sides of the river--arrived in safety at the town, to the inexpressible joy
of the inhabitants.

The army of James was so dispirited by the success of this enterprise that
they abandoned the siege in the night, and retired with precipitation,
after having lost about nine thousand men before the place. Kirke no sooner
took possession of the town than Walker was prevailed upon to embark for
England, with an address of thanks from the inhabitants to their majesties
for the seasonable relief they had received.

King James trusted so much to the disputes in the English Parliament that
he did not believe his son-in-law would be able to quit that kingdom, and
William had been six days in Ireland before he received intimation of his
arrival. This was no sooner known than he left Dublin under the guard
of the militia, commanded by Luttrel, and, with a reŽnforcement of six
thousand infantry which he had lately received from France, joined the
rest of his forces, which now almost equalled William's army in number,
exclusive of about fifteen thousand men who remained in different
garrisons. He occupied a very advantageous post on the bank of the Boyne,
and, contrary to the advice of his general officers, resolved to stand
battle. They proposed to strengthen their garrisons, and retire to the
Shannon, to wait the effect of the operations at sea.

Louis had promised to equip a powerful armament against the English fleet,
and send over a great number of small frigates to destroy William's
transports, as soon as their convoy should be returned to England; the
execution of this scheme was not at all difficult, and must have proved
fatal to the English army, for their stores and ammunition were still on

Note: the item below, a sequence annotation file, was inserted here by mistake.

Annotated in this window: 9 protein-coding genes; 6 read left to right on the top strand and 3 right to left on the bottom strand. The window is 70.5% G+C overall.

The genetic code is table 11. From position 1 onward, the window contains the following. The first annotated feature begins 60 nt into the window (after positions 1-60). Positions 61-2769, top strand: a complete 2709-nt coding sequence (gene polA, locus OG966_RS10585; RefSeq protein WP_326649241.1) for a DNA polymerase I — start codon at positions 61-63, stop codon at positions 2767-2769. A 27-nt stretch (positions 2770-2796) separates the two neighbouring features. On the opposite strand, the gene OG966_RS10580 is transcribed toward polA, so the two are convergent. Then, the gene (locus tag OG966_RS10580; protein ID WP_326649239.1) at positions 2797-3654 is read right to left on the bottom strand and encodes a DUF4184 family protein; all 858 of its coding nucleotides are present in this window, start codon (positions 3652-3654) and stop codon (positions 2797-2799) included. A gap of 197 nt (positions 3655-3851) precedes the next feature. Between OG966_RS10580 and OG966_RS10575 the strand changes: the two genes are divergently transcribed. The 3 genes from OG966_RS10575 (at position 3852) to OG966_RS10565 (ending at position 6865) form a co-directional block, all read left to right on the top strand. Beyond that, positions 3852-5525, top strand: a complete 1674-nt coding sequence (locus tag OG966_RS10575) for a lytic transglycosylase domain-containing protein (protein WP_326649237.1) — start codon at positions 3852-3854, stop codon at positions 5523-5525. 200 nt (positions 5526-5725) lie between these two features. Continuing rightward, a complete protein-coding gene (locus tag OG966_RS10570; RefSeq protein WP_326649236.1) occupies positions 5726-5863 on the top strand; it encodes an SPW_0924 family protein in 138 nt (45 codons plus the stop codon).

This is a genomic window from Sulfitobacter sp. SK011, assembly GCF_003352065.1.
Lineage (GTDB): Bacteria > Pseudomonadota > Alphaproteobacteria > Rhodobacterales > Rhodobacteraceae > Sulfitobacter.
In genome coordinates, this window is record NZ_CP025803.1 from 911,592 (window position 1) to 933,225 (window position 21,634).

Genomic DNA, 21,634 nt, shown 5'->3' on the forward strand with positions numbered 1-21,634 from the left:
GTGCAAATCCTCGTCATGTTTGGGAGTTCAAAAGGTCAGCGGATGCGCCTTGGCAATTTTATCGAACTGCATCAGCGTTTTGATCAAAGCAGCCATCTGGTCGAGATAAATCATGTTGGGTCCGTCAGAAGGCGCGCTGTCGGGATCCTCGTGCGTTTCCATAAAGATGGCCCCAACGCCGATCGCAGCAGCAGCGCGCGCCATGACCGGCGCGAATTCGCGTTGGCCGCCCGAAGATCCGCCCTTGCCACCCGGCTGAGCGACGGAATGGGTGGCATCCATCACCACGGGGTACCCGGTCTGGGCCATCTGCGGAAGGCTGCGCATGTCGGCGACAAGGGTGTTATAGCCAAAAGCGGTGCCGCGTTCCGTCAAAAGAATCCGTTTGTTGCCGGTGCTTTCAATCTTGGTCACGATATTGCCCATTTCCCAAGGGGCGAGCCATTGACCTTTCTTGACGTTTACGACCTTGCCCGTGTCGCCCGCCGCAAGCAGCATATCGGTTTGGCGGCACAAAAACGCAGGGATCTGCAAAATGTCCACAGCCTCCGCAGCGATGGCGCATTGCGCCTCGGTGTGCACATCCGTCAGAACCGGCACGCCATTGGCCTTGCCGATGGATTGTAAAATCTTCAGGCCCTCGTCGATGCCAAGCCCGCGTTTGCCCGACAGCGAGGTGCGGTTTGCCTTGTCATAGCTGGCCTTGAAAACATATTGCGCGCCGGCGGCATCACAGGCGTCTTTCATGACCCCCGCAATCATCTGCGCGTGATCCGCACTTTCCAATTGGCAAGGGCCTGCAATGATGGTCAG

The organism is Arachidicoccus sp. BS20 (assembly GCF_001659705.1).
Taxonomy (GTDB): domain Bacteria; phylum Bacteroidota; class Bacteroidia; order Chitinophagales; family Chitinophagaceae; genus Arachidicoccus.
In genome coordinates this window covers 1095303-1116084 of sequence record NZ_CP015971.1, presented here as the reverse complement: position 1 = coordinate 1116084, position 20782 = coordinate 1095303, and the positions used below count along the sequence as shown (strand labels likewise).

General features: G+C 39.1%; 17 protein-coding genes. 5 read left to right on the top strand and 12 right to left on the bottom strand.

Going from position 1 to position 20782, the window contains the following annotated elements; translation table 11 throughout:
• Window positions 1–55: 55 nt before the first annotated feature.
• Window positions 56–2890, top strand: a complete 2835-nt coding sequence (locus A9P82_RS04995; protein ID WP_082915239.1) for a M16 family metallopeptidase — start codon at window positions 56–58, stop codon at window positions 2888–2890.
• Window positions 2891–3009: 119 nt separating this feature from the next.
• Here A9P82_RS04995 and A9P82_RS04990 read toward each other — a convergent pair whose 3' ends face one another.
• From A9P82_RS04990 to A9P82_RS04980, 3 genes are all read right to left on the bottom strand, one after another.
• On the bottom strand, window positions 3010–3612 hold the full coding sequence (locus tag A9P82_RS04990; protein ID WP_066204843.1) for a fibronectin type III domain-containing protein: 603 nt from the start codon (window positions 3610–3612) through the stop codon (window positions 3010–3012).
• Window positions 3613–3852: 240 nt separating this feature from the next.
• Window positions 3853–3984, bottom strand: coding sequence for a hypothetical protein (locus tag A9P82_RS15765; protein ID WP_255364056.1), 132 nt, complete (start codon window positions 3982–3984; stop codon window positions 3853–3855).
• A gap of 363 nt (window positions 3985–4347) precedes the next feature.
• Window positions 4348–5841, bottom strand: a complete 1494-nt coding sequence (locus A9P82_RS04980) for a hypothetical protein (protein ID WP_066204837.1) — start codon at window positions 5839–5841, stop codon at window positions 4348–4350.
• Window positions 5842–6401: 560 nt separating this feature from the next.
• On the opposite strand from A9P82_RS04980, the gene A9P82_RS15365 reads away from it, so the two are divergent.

board; the ships sailed along the coast as the troops advanced in their
march; and there was not one secure harbor into which they could retire on
any emergency. James, however, was bent on hazarding an engagement, and
expressed uncommon confidence and alacrity. Besides the river, which was
deep, his front was secured by a morass and a rising ground; so that the
English army could not attack him without manifest disadvantage.

King William marched up to the opposite bank of the river, and as he
reconnoitred their situation was exposed to the fire of some field-pieces,
which the enemy purposely planted against his person. They killed a man and
two horses close by him, and the second bullet rebounding from the earth,
grazed on his right shoulder, so as to carry off part of his clothes and
skin and produce a considerable contusion. This accident, which he bore
without the least emotion, created some confusion among his attendants,
which, the enemy perceiving, concluded he was killed, and shouted aloud in
token of their joy; the whole camp resounded with acclamation, and several
squadrons of their horse were drawn down toward the river as if they
intended to pass it immediately and attack the English army. The report was
instantly communicated from place to place until it reached Dublin; from
thence it was conveyed to Paris, where, contrary to the custom of the
French court, the people were encouraged to celebrate the event with
bonfires and illuminations.

William rode along the line to show himself to the army after this narrow
escape. At night he called a council of war, and declared his resolution to
attack the enemy in the morning. Schomberg[1] at first opposed his design,
but, finding the King determined, he advised that a strong detachment of
horse and foot should that night pass the Boyne at Slane bridge and take
post between the enemy and the pass at Duleck, that the action might be the
more decisive; this counsel being rejected, the King determined that early
in the morning Lieutenant-general Douglas with the right wing of the
infantry, and young Schomberg with the horse, should pass at Slane bridge,
while the main body of the foot should force their passage at Old bridge,
and the left at certain fords between the enemy's camp and Drogheda. The
Duke, perceiving that his advice was not relished by the Dutch generals,
retired to his tent, where, the order of battle being brought to him, he
received it with an air of discontent, saying it was the first that had
ever been sent to him in that manner. The proper dispositions being made,
William rode quite through the army by torchlight, and then retired to his
tent after having given orders to his soldiers to distinguish themselves
from the enemy by wearing green boughs in their hats during the action.

[Footnote 1: The Duke of Schomberg, who commanded for William, had
accompanied him to England in 1688. The Duke is further spoken of below.